Yearly Archives: 2009

Need Tech Help? Google it!

Modern hardware, software, and web services are loaded with useful and customizable features, but figuring out how to use them is usually time consuming. Traditionally, people learn new features or resolve tech issues by following some combination of these time-consuming steps:

  1. Tinker.
  2. Read help files or manual.
  3. Call the most knowledgeable person or relative you know.
  4. Call Tech Support, if available. Wait on hold a long time then talk to someone who may or may not be able to help you.
  5. E-mail Tech Support. Hope that the reply comes soon and actually resolves your issue.

beautiful-question-mark(MarcoBellucci-on-Flicker)

Thankfully, there’s a much faster, more reliable way:  Google it.

Google for help first, and you can save yourself tens of hours per year. In this post, I provide specific examples and helpful tips on how to quickly get tech help using Google. Read More »

Filed in category: Browsers and the cloud

The Desktop or the Cloud?

A growing number of people are migrating much of their computing work from the desktop to the cloud, including myself. Why? What exactly is the cloud? What’s it like to work in the cloud? What are the pros and cons of the cloud? Who should consider (or not) migrating much of their work to the cloud?

Software resides on a server . . . in the cloud

Software on a server . . . in the cloud

This post is an attempt to answer these questions from a balanced perspective. Read More »

Filed in category: Browsers and the cloud

Best Upgrade? The Browser . . . Five Browsers Compared

The best upgrade you’ll ever make? It’s not a new computer. It’s not an operating system upgrade. It’s a browser.

NOTE: In March 2011 I posted a comparison of the latest browser versions, Best Browsers . . .

Most individuals access the web using the browser initially bundled with their computer, and typically don’t update it. Accessing the information superhighway with an outdated browser is like driving today’s roads with a Model T—slow, unsafe, unreliable, and in many places not usable at all.

How Old is Your Browser?

In this post, I explain why it’s so important to use the latest version of Firefox, Opera, Internet Explorer, Chrome, or Safari—speed, security, reliability, and compatibility. I describe each of these browsers, to help you decide which is best for you. And I lay the groundwork for the next post on cloud computing. Read More »

Filed in category: Browsers and the cloud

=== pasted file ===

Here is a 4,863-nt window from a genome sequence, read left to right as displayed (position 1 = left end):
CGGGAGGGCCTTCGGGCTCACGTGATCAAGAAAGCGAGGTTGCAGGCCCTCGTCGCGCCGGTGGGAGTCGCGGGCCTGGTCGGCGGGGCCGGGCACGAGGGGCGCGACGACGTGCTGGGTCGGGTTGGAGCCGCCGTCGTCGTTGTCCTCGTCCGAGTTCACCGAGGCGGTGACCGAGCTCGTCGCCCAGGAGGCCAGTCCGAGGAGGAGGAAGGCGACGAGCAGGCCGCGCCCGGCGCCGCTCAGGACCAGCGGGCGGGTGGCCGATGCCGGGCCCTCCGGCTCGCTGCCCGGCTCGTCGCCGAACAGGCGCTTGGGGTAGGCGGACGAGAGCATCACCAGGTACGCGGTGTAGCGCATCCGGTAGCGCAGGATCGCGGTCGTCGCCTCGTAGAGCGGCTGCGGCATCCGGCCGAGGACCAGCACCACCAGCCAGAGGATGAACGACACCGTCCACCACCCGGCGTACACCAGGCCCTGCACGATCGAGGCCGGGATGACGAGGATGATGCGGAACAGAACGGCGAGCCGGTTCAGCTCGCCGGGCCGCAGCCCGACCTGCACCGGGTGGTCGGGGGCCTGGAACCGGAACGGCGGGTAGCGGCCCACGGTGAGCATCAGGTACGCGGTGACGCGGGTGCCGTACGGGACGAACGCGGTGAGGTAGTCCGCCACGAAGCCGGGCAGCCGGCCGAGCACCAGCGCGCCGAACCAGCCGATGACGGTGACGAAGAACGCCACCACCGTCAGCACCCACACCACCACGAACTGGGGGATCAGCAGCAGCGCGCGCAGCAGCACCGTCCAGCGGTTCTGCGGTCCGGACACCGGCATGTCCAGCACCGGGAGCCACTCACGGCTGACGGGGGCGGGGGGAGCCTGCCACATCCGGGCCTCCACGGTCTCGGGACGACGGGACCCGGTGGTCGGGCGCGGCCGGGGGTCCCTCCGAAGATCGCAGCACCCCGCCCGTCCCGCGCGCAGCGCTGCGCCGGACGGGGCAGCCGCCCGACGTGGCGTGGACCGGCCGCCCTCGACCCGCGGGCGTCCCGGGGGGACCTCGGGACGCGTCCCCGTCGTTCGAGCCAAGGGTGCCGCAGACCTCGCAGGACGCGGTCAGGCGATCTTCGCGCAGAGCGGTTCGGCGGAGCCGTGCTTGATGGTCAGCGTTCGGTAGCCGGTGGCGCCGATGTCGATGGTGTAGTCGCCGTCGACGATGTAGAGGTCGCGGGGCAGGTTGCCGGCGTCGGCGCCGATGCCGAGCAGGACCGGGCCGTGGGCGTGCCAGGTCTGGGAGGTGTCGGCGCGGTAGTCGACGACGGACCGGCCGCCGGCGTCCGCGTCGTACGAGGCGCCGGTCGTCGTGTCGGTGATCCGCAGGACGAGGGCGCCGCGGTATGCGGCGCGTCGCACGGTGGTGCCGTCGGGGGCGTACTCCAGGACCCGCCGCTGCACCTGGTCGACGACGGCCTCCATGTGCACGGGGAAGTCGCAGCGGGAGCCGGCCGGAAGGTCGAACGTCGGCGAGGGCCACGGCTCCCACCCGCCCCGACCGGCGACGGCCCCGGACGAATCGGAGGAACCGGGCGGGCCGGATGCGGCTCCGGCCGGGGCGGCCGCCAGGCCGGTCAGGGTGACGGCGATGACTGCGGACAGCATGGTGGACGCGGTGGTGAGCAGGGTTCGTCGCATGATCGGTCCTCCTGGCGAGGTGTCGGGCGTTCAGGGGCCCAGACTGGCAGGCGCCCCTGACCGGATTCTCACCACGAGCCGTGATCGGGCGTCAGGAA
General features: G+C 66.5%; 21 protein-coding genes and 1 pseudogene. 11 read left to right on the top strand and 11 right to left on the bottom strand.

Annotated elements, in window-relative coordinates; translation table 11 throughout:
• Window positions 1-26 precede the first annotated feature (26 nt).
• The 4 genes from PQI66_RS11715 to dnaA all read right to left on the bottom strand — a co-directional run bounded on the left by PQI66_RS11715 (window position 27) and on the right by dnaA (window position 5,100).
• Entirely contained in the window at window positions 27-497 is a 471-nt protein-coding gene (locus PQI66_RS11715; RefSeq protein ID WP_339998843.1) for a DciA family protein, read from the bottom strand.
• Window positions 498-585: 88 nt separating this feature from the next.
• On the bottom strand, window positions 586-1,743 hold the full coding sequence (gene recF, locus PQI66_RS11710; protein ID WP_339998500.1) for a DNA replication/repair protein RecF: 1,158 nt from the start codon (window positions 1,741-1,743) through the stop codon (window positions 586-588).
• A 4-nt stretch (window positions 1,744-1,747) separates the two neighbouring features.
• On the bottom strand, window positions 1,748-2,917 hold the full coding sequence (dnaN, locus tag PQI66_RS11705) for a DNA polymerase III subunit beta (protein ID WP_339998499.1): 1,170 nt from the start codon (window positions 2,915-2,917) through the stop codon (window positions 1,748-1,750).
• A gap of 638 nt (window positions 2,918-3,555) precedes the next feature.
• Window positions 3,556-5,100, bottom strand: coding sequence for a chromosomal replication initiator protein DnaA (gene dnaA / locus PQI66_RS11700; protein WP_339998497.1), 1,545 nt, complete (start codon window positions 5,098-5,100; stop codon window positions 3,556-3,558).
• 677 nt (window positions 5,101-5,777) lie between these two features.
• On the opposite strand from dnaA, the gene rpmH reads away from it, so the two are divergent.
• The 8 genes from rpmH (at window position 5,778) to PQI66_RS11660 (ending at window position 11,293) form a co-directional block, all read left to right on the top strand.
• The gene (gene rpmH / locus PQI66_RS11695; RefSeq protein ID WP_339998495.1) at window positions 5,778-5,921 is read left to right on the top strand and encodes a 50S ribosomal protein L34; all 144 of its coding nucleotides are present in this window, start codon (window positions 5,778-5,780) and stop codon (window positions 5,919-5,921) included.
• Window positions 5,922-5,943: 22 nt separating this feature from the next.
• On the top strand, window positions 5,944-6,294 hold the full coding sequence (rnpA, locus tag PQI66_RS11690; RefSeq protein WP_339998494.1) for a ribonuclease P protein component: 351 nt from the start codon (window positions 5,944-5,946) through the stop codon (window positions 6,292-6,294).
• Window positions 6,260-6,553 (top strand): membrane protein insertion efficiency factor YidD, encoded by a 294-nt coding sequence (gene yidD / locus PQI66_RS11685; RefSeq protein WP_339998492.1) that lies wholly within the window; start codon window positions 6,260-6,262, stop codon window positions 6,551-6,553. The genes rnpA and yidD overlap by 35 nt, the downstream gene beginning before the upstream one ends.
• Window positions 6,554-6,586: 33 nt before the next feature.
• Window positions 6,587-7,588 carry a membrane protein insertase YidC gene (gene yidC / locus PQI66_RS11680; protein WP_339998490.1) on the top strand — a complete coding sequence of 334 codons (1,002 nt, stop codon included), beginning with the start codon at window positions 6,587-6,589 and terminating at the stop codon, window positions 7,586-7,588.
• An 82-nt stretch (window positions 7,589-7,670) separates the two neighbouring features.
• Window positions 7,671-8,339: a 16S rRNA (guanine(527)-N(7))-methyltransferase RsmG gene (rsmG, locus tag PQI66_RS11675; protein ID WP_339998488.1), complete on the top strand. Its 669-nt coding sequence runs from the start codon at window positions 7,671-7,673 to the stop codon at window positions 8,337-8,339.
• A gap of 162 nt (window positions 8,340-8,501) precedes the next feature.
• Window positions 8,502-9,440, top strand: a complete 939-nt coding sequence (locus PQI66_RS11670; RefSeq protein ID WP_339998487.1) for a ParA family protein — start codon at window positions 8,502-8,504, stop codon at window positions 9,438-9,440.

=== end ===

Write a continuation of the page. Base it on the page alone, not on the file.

Filters for Distraction-free Writing

writing-with-pen

Is the pen mightier than the computer?

Distraction-free reading is not a fully solved problem–which is why the last article was so long. Distraction-free writing is a solved problem, which is why this article is short. Read More »

Filed in category: Reading and writing

Filters for Reading on the Web

woman-hugging-book-page

Will reading on the web ever be as good as reading a book?

Will reading lengthy text on the web ever be as comfortable as curling up in your favorite chair with a paperback? In theory, computers offer some reading advantages such as fast look-up and infinite storage. In practice, conflicting priorities of site design and current display technology get in the way.

For people like me who read hours per day, there has to be a better way. Luckily, there is. Read More »

Filed in category: Reading and writing

Site Design for Reading

Site Design for Reading – sounds like an oxymoron, right? When is the last time you read a 1000+ word article on the web that was just as easy to read as a chapter of a paperback? Never, if you’re like me. Read More »

Filed in category: Reading and writing

Info Overload or Filter Failure? Introducing FilterJoe

Since 2001, I’ve noticed a trend: People are gradually getting less productive, efficient, and focused, caused in large part by an ever growing list of technology distractions.

Checking email.  And facebook.  And RSS, IMs, SMSs, Twitter . . .

email, facebook, RSS, IM, SMS, twitter . . .

To this point, many articles on the subjects of information overload, Internet distractions, and declines in reading and focusing abilities have appeared during the past few years. Some of the more interesting ones are here, here and here. Read More »

Filed in category: Uncategorized